Thornton A225 351 McCormick Road


As our technological creations increasingly permeate all that surrounds us, altering our behaviors and bodies in subtle and obvious ways, we ought to ask ourselves: how should we engage with technologies, other creatures, and our environments? Over the past two decades, my academic training and teaching have provided me the chance to discuss these topics with undergraduate and graduate students in the USA and in Mexico. Before coming to UVA, I worked with students in the health sciences. Where once I taught the users of technologies (health science practitioners), now I teach the designers and implementers of these technologies.

I received a BA in English from Virginia Tech (2000), and an MA in Literature from Northern Arizona University (2005). After receiving my MA, I taught at Universidad del Istmo (UNISTMO) in Oaxaca and Tecnológico de Monterrey (ITESM) in Mexico City for three years and began investigating the social impacts of emerging technologies on various communities. Desiring to made this shift in teaching more explicit, I returned to the US and earned an MS in Science and Technology Studies (2011), and a PhD in Science and Technology Studies (2016), both from Virginia Tech. My graduate work in STS focused on philosophy of technology, and in my teaching and current research I investigates topics in the ethical and social implications of technology, including those related to artificial intelligence, automation, bioethics, machine ethics, post and trans-humanism, as well as social epistemology.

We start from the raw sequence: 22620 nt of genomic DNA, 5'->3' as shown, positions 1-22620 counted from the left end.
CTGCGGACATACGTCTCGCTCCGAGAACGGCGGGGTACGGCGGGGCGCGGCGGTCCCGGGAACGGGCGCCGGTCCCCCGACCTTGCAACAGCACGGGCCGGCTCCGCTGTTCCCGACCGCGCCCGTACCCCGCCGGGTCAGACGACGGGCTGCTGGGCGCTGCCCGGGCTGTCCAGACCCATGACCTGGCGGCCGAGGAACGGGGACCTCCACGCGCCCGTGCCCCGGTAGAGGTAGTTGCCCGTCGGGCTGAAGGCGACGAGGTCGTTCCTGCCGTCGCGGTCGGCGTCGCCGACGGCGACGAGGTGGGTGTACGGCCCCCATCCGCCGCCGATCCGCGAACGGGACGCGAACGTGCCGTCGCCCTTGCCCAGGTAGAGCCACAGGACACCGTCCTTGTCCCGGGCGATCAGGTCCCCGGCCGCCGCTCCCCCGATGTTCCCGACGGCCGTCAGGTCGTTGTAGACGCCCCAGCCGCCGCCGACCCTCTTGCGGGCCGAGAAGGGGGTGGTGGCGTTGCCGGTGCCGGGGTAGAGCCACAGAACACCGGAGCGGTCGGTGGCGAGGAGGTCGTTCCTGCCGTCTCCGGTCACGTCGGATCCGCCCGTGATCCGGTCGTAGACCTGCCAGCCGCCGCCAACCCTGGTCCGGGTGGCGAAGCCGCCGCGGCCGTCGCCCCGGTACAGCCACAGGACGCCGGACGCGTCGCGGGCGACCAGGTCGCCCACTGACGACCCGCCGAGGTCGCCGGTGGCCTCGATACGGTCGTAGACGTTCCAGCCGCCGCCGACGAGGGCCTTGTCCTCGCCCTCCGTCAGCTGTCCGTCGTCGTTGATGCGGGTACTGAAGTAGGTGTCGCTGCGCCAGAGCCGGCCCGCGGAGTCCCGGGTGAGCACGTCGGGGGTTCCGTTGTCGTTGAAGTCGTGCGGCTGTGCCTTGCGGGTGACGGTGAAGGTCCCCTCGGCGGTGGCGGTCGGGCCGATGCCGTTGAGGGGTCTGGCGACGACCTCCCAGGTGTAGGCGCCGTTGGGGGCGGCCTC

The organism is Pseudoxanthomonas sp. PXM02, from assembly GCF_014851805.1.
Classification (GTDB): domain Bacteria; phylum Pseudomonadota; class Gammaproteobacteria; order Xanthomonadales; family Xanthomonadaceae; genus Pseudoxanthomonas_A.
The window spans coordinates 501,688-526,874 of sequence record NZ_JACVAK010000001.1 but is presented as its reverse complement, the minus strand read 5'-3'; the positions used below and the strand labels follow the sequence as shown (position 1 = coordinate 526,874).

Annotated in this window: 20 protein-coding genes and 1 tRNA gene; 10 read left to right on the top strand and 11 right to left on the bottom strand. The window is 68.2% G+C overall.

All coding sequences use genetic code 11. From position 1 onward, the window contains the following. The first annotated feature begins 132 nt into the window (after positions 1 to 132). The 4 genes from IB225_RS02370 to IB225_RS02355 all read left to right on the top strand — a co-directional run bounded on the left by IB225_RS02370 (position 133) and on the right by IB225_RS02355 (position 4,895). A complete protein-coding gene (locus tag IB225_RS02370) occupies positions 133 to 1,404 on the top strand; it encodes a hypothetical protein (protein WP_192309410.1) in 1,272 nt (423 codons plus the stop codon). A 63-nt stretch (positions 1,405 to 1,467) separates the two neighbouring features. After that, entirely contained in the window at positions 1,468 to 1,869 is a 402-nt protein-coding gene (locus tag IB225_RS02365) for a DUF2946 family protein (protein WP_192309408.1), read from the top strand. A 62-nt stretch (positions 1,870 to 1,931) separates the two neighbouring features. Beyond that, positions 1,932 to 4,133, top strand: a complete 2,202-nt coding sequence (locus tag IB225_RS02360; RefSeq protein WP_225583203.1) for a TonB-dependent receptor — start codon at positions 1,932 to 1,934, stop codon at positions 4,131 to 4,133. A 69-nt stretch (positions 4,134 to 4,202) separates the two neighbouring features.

B.A. Virginia Polytechnic Institute and State University, 2000

M.A. Northern Arizona University, 2005

M.S. Virginia Polytechnic Institute and State University, 2011

Ph.D. Virginia Polytechnic Institute and State University, 2016

Research Interests

Selected Publications

“Growing a WAC Program alongside a New College.” Proceedings for the International Writing Across the Curriculum Conference 2020/2021. BAXMEYER, LIZ, RIKKI CORNIOLA, WILLIAM DAVIS, GLORIA POVEDA AND CHRISTOPHER WOSTENBERG
“A Gathering Crowd: Collective Intelligence and Medicine.” Social Epistemology Review and Reply Collective 8 (11): 1-7. WILLIAM DAVIS
“Crisis. Reform. Repeat.” Social Epistemology Review and Reply Collective 7(10): 37-44 WILLIAM DAVIS
“Speculative Ethics and Public Accountability of Emerging Technologies.” In F. Scalabrino (Ed.), Social Epistemology and Technology: Toward Public Self-Awareness Regarding Technological Mediation (pp. 91-100). Rowan and Littlefield International WILLIAM DAVIS

Courses Taught

STS 2500 Engineering Ethics SPRING 2023
STS 2600 Engineering Ethics FALL 2023
STS 4500: STS and Engineering Practice FALL 2023


Service Award, California Northstate University College of Health Sciences 2019-2020